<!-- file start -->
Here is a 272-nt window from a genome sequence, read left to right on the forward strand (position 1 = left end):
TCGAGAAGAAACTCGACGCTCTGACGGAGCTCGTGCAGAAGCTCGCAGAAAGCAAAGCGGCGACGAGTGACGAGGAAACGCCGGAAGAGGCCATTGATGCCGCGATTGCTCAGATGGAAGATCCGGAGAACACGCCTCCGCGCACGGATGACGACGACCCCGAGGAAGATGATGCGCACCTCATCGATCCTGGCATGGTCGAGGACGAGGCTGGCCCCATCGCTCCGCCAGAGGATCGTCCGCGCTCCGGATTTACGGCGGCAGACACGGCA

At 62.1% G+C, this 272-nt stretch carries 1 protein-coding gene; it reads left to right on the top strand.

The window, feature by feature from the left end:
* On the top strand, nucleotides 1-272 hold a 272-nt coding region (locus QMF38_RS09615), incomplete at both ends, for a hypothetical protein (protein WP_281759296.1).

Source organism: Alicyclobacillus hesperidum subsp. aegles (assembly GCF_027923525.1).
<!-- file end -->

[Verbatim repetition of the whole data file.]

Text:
Here is a 272-nt window from a genome sequence, read left to right on the forward strand (position 1 = left end):
TCGAGAAGAAACTCGACGCTCTGACGGAGCTCGTGCAGAAGCTCGCAGAAAGCAAAGCGGCGACGAGTGACGAGGAAACGCCGGAAGAGGCCATTGATGCCGCGATTGCTCAGATGGAAGATCCGGAGAACACGCCTCCGCGCACGGATGACGACGACCCCGAGGAAGATGATGCGCACCTCATCGATCCTGGCATGGTCGAGGACGAGGCTGGCCCCATCGCTCCGCCAGAGGATCGTCCGCGCTCCGGATTTACGGCGGCAGACACGGCA

At 62.1% G+C, this 272-nt stretch carries 1 protein-coding gene; it reads left to right on the top strand.

The window, feature by feature from the left end:
* On the top strand, nucleotides 1-272 hold a 272-nt coding region (locus QMF38_RS09615), incomplete at both ends, for a hypothetical protein (protein WP_281759296.1).

Source organism: Alicyclobacillus hesperidum subsp. aegles (assembly GCF_027923525.1).